Cher Public

Ces lettres, ces lettres…

David Gockley has accepted Elina Garanca‘s withdrawal for “personal reasons” from San Francisco after discovering a “series of European concerts has been recently announced on Ms. Garanca’s website during the Werther performance schedule.”  [La Cieca earlier reported this story as Gockley’s giving “the boot” to Garanca, which was not accurate.]

One can practically see Gockley’s eyes flashing through the press release:

“It pains me greatly to announce that Ms. Garanca has chosen not to appear in next season’s Werther as promised. She is a glamorous young star who has created a stir in Europe and at the Metropolitan Opera, and I was looking forward to presenting her West Coast debut. However, after extensive discussions with her management and having filed a grievance through the American Guild of Musical Artists (AGMA), I am satisfied that the financial settlement we have reached disposes of the matter.”

Alice Coote, who replaces Garanca, will likely want to buy a few copies of the papers where the following paragraph appears:

“I am very pleased to welcome back to the War Memorial Opera House stage Alice Coote, a highly accomplished and extraordinary artist who has had two very big successes with us beginning with Alcina in 2002 and with Idomeneo in 2008…. Her magnificent artistry has been acclaimed around the world for her repertory ranging from Charlotte, Sesto and Octavian, to her recent triumph as Hansel at the Met. We are very honored to feature her in our new production.”

  • iltenoredigrazia

    manou, thanks, but no need to apologize.


    @Cruz 32 -- Yes, that’s the “story” in Montsy’s bio. As to whether or not that’s how it went down is another story. As a fan of Caballe I was thrilled to read that bio given to me as a gift. I was even lucky enough to have Caballe sign it a fews years back when she appeared at a signing at the Met gift shop.

  • CruzSF

    @NYCOQ 42: thanks. I have the bio on order from the library. I really don’t know much about her, except for her fame and what I’ve read here (marked by extreme adoration of her pp. and extreme disdain of her “laziness”). I do have a Don Carlo with her, and she sounds fine to me. I look forward to learning more about her life and career.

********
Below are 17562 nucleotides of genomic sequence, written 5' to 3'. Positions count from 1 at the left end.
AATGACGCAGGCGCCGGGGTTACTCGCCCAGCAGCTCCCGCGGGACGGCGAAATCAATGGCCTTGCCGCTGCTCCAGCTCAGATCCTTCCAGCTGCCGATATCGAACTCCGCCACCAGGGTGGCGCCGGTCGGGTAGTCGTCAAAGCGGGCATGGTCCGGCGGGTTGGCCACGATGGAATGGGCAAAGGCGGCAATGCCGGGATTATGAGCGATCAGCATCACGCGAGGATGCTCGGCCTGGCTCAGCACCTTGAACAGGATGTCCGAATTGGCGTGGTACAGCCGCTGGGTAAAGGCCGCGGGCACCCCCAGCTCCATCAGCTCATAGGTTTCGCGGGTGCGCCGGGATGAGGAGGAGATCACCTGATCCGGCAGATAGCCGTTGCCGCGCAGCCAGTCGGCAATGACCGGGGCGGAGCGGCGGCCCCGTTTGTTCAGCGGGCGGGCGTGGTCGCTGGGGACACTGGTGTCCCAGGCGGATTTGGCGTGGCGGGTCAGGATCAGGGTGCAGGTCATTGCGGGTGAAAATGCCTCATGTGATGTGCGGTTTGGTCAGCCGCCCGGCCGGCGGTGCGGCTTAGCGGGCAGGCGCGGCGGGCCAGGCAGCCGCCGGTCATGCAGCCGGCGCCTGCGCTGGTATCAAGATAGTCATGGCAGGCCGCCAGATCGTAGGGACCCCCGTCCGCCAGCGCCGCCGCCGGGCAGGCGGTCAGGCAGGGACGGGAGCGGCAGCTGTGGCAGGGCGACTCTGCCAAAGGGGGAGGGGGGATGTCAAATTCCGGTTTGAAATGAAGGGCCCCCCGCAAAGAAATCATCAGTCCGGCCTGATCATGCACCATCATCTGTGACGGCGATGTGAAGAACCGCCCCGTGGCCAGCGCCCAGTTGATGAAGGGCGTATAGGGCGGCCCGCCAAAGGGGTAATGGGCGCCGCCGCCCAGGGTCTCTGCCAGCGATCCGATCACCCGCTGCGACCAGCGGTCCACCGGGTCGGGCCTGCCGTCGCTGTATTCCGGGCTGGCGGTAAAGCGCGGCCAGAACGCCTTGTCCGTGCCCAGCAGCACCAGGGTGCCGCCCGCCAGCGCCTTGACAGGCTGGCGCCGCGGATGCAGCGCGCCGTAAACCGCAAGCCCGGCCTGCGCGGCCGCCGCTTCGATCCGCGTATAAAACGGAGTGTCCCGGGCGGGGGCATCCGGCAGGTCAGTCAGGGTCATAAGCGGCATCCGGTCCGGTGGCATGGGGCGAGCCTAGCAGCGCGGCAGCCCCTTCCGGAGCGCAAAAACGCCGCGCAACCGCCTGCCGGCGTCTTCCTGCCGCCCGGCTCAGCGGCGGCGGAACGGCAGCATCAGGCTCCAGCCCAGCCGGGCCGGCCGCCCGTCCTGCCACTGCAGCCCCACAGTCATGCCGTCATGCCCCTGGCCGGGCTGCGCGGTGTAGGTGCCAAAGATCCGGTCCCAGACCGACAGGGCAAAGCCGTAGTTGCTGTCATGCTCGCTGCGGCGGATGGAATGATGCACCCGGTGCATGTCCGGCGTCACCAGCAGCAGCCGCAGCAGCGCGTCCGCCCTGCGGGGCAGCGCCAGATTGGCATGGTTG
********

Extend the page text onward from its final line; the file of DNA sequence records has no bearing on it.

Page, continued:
• rapt

    Andrew Porter gives a different story of the Bumbry-Caballe fracas in Music of Three More Seasons (1977-1980). (He says they argued about keys--Bumbry, as Adalgisa, wanting the higher key and Caballe the lower; then, when the conflict was resolved by Bumbry taking over Norma for later performances, Bumbry also choosing the lower key.) Could make for a Rashomon-style opera…

  • MontyNostry

    In that interview, how many times does Matheopoulos write “rightly considered one of the most excruciatingly difficult roles imaginable in living memory”, or words to that effect. And how many times does she manage to mention Karajan and Sternstunden?

  • peter

    I remember seeing one of those Adrianas in 1978 with Caballe, Cossotto and Carreras. Caballe was in great voice but I remember that they brought a chair out for her to sit down in while she sang her duet with Carreras. I don’t know whether she was having foot problems or was just plain tired.

  • iltenoredigrazia

    #44 That’s the story I’ve always heard about the London Normas with Caballe and Bumbry. Bumbry ended up singing the last three with Veasay as Adalgisa. The high key was fine for Bumbry when she was singing Adalgisa but surely not when she was singing Norma.

  • MontyNostry

    Well, I saw the first night of that run of performances with Montse and Gracie, who was not exactly the most sweet and submissive of Adalgisas. I remember her ‘struggle’ with Pollione (Pedro Lavirgen) — she looked like all she needed to do was deliver a left hook and he’d be flat out on the floor.

    I wonder how true the gals’ vows of friendship were?

  • MontyNostry

    Sorry, posted two versions of the same duet previously!

  • richard

    Peter @ 46, re Montsie and chairs….

    I saw a 1980 Tosca at the Met . Montsie, aka Tosca, came storming into the church in Act 1, BAU. Then Giacomini
    went and got a chair, which she set up in the middle of the stage. Montsie plopped down in it and sang the duet with Giacomini. She was in good voice that night and sang very well, tired feet or whatever.


    In the book Caballe (or those interviewed for the book) claim that Caballe was never informed that they would be doing the switch-off, which was a prime reason for Bumbry agreeing to sing Adalgisa again when she have “moved up” to Norma by that time. It was explained away with some sort of incorrect/alternate version learned by one or the other of the singers.

    I absolutely love Caballe and you certainly get the love from the biographers, they had an excuse for pretty much every last one of her major cancellations which are mentioned in the book. They also explain her weight issue as well. I love diva fiction (and there is some in this book), but she did have quite a lot of problems of the “female nature” that did prevent her from honoring a few of her engagements.

  • Lucky Pierre

    rapt, thanks for reminding me of the episode in the porter book. can someone explain to me what that means? what i am wondering is, what does the higher keys version means? i understand the singers (both norma and ady) would be singing at a higher tessitura? and did bellini write then 2 versions of this opera?

  • Haimes

    Having seen Elina live in La Cenerentola and Carmen at MET as well as in Abu Dhabi in recital a few years ago, she has certainly approcahed stardom. Her voice, smile and great looks all contibute to the package.

    Her Bel Canto CD is gorgeous, but she appears to now want more dramatic roles such as Carmen. Her role in I Capuletts and Montecchi alongside Netrebko will be remembered as a noatable classic.